I’m a wildlife photojournalist, my work and my personal project focus on stories related to wildlife conservation. I’ve seen first-hand the destruction left behind by the horrific illegal wildlife trade.
After years of shielding myself from this industry because I felt helpless and wasn’t sure I could handle it emotionally, I made a pivot in my career. I now focus my time photographing people around the world who dedicate their lives to helping animals and bringing wildlife conservation stories to life. My project has been published in The Washington Post, National Geographic, and Greenpeace, but this article has no affiliation with any of those publications.
I’ve documented the people out there on the front lines protecting and aiding animals while risking their lives in the process. I’ve patrolled with rangers in Kenya that have been fired upon by deadly poachers trying to execute endangered rhinos just so they can sell the horn to some imbecile and power-hungry person in a far-off land who thinks it will help them have better sex or even cure their cancer — the stupidity and ignorance baffle me.
I’ve spent time in the Malaysian jungle with a woman who had to set up an illegal sanctuary (now she has full government approval) for rescued gibbons, saved from pet traders who operate out in the open and post pictures and do business on Facebook and Instagram. She’s had her life threatened by these monsters because some attention-hungry celebrities think it would be cute to have a baby gibbon as a pet and yearn to boost their following and thirst for more coveted likes… all the while ignoring that to catch that one baby gibbon, a whole family of gibbons was most likely slaughtered during the process because gibbons will fight to the death to defend their families, but no, they don’t have feelings.
Let that sink in, a woman who uses her own money and time has had her life constantly threatened and she must live with that in her mind every day because there is enough demand out there that think it would be cute to have a gibbon as a pet. That brings us to the Tiger King docuseries on Netflix.
Just as this COVID-19 outbreak was taking over the world and the release of Tiger King was taking the entertainment industry by storm, I was at a pangolin sanctuary in SE Asia working on my personal project. I was documenting the incredible team at Save Vietnam’s Wildlife laboring on a thankless and impossible battle rescuing and rehabilitating pangolins to be released back into the wild.
That’s a whole separate gruesome industry that I won’t get into now, but you can see more here. During my time there I came across a baby tiger that was confiscated from the illegal wildlife trade.
That poor baby tiger wailed all day in its small cage awaiting its fate, never mind the unbearable terror it must have suffered already with its captors. The pangolin center doesn’t have the funding nor the facilities to keep the tigers full time and the tigers can’t be released into the wild of Vietnam for a variety of reasons. The tiger was smuggled across the border to Vietnam coming from who knows where originally and they were destined to either be sold as pets or to be shipped off somewhere else for another sorry excuse for a human’s amusement or ending up in a private zoo, not so different than Joe Exotic’s.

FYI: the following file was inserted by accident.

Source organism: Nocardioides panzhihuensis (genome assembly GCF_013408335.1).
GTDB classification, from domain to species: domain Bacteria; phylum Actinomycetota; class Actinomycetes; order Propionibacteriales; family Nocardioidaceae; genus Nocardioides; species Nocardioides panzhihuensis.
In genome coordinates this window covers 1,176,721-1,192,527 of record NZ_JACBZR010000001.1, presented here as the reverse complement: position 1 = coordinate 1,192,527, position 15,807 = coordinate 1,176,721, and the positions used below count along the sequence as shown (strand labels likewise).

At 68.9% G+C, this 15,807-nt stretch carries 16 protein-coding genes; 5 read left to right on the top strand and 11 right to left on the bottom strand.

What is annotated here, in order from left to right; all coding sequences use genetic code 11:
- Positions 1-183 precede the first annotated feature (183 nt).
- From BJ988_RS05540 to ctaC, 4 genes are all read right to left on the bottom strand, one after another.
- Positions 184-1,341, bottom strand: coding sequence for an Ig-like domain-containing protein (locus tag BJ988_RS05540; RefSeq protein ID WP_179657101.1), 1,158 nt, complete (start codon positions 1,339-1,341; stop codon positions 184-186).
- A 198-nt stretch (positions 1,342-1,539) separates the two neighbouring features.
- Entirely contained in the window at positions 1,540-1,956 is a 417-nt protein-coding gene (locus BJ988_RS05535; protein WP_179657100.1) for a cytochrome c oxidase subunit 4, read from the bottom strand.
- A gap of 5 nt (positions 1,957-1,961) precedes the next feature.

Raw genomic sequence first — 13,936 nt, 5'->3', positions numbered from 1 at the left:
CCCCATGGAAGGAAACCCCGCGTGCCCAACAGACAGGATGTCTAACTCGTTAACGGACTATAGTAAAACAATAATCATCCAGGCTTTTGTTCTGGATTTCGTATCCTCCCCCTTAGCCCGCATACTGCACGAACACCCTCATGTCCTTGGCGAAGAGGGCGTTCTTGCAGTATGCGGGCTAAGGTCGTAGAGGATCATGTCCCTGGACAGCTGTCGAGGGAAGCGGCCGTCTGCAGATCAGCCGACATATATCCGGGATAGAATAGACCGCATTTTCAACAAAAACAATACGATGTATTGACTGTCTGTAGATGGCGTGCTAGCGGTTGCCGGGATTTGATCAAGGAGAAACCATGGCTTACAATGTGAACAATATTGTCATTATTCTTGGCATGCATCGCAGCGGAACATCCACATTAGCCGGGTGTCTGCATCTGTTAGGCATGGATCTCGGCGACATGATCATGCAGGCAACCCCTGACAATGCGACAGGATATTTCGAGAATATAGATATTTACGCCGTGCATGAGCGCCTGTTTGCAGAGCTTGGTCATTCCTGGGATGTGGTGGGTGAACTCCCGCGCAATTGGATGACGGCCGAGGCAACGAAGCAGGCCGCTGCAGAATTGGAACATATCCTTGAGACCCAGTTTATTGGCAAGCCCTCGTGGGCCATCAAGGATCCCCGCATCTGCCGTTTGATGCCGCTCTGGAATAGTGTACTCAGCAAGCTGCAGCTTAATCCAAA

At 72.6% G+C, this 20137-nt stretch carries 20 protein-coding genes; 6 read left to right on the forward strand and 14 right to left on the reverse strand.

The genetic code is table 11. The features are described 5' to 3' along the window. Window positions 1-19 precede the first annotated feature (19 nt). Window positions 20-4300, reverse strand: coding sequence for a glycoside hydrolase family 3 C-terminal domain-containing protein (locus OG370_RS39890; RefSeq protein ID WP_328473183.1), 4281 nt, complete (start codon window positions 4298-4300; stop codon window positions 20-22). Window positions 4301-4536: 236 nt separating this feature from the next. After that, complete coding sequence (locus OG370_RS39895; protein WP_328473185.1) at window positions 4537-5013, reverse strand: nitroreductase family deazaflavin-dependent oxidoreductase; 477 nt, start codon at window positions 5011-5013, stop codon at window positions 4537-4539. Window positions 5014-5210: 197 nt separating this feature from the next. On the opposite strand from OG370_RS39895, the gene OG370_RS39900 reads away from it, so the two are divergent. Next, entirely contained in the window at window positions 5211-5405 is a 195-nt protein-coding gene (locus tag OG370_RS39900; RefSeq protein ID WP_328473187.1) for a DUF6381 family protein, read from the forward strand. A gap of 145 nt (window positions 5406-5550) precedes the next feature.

The tiger might have even ended up butchered and sold for its bones, which are made into a gummy substance and used in traditional medicine in some Asian countries (again with no proven medicinal value). Even though they were rescued, now they will end up in a poorly funded national zoo instead of being free to roam in their native forests. Imagine the anguish.
Okay, back to the Tiger King and my frustrations with the narrative that surrounds it. From an entertainment standpoint, it has all the ingredients for a viral series: mullets, murder, and mayhem (I’m aware their slogan is different, but that’s how I like to describe it). Tiger, ligers, and groupie cougars, pure visual pleasure, I too enjoyed it from a pure entertainment perspective, but we need to look deeper and change the dialog around it.
I feel the filmmakers missed a chance at the end of this series to do more to educate the audience about the illegal wildlife trade and to hold these people responsible for their contributions to it. Even if it was just briefly, I wish they provided ways that we as a society can help fight this industry. This is not political, not an issue that should be polarizing — it’s inhumane, and it would’ve been the right thing to do to point the finger.
To their credit, they do mention a fact on how more tigers exist in captivity in the US than in the wild but I was left hungry for more. I do understand it’s hard to include everything in a documentary for an industry as complex as this. I hope they use this series to raise more awareness, I feel they have a responsibility to do so. I’m not solely blaming the filmmakers, I feel as a society we are taking the easy way out and not engaging in the right conversations.
I’m not here to point fingers or play the blame game as that is rarely, if ever, productive. Rather, I hope this article serves as an eye-opener to an abominable industry that affects more than just animals, people are dying and ecosystems are being disrupted and destroyed. I was optimistic that the series might serve as a wake-up call to the public, politicians, and governments but I haven’t seen that so far and it’s frustrating.